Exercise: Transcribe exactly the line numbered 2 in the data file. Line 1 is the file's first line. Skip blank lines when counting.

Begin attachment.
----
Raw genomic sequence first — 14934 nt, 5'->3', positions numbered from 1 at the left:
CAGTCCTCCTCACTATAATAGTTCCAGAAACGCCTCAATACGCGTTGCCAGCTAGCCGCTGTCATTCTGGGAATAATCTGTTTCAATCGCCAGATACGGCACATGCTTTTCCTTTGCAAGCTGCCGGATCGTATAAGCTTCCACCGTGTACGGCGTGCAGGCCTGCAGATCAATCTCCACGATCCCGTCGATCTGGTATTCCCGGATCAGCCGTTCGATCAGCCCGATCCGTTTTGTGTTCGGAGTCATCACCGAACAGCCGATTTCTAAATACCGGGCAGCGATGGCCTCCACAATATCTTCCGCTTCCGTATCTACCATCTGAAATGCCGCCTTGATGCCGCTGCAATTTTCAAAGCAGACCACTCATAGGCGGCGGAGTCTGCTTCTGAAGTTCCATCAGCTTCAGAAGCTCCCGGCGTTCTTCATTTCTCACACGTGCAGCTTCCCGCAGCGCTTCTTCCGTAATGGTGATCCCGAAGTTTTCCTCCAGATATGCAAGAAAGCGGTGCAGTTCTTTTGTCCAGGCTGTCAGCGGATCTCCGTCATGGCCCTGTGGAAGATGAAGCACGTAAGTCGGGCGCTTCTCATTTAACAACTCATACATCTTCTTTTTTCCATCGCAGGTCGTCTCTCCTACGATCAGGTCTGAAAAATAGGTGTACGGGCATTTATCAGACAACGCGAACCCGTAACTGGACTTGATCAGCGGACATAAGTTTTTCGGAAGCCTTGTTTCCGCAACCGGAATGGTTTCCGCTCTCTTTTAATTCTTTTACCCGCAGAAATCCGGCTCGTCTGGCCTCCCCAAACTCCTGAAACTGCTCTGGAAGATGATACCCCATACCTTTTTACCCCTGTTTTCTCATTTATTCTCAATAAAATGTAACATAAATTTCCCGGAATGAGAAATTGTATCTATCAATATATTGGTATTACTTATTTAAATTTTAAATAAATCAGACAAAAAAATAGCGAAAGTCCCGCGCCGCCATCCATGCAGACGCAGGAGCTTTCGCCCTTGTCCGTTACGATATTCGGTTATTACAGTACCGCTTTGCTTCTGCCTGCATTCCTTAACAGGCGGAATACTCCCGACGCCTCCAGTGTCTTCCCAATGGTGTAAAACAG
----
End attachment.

CAGTCCTCCTCACTATAATAGTTCCAGAAACGCCTCAATACGCGTTGCCAGCTAGCCGCTGTCATTCTGGGAATAATCTGTTTCAATCGCCAGATACGGCACATGCTTTTCCTTTGCAAGCTGCCGGATCGTATAAGCTTCCACCGTGTACGGCGTGCAGGCCTGCAGATCAATCTCCACGATCCCGTCGATCTGGTATTCCCGGATCAGCCGTTCGATCAGCCCGATCCGTTTTGTGTTCGGAGTCATCACCGAACAGCCGATTTCTAAATACCGGGCAGCGATGGCCTCCACAATATCTTCCGCTTCCGTATCTACCATCTGAAATGCCGCCTTGATGCCGCTGCAATTTTCAAAGCAGACCACTCATAGGCGGCGGAGTCTGCTTCTGAAGTTCCATCAGCTTCAGAAGCTCCCGGCGTTCTTCATTTCTCACACGTGCAGCTTCCCGCAGCGCTTCTTCCGTAATGGTGATCCCGAAGTTTTCCTCCAGATATGCAAGAAAGCGGTGCAGTTCTTTTGTCCAGGCTGTCAGCGGATCTCCGTCATGGCCCTGTGGAAGATGAAGCACGTAAGTCGGGCGCTTCTCATTTAACAACTCATACATCTTCTTTTTTCCATCGCAGGTCGTCTCTCCTACGATCAGGTCTGAAAAATAGGTGTACGGGCATTTATCAGACAACGCGAACCCGTAACTGGACTTGATCAGCGGACATAAGTTTTTCGGAAGCCTTGTTTCCGCAACCGGAATGGTTTCCGCTCTCTTTTAATTCTTTTACCCGCAGAAATCCGGCTCGTCTGGCCTCCCCAAACTCCTGAAACTGCTCTGGAAGATGATACCCCATACCTTTTTACCCCTGTTTTCTCATTTATTCTCAATAAAATGTAACATAAATTTCCCGGAATGAGAAATTGTATCTATCAATATATTGGTATTACTTATTTAAATTTTAAATAAATCAGACAAAAAAATAGCGAAAGTCCCGCGCCGCCATCCATGCAGACGCAGGAGCTTTCGCCCTTGTCCGTTACGATATTCGGTTATTACAGTACCGCTTTGCTTCTGCCTGCATTCCTTAACAGGCGGAATACTCCCGACGCCTCCAGTGTCTTCCCAATGGTGTAAAACAG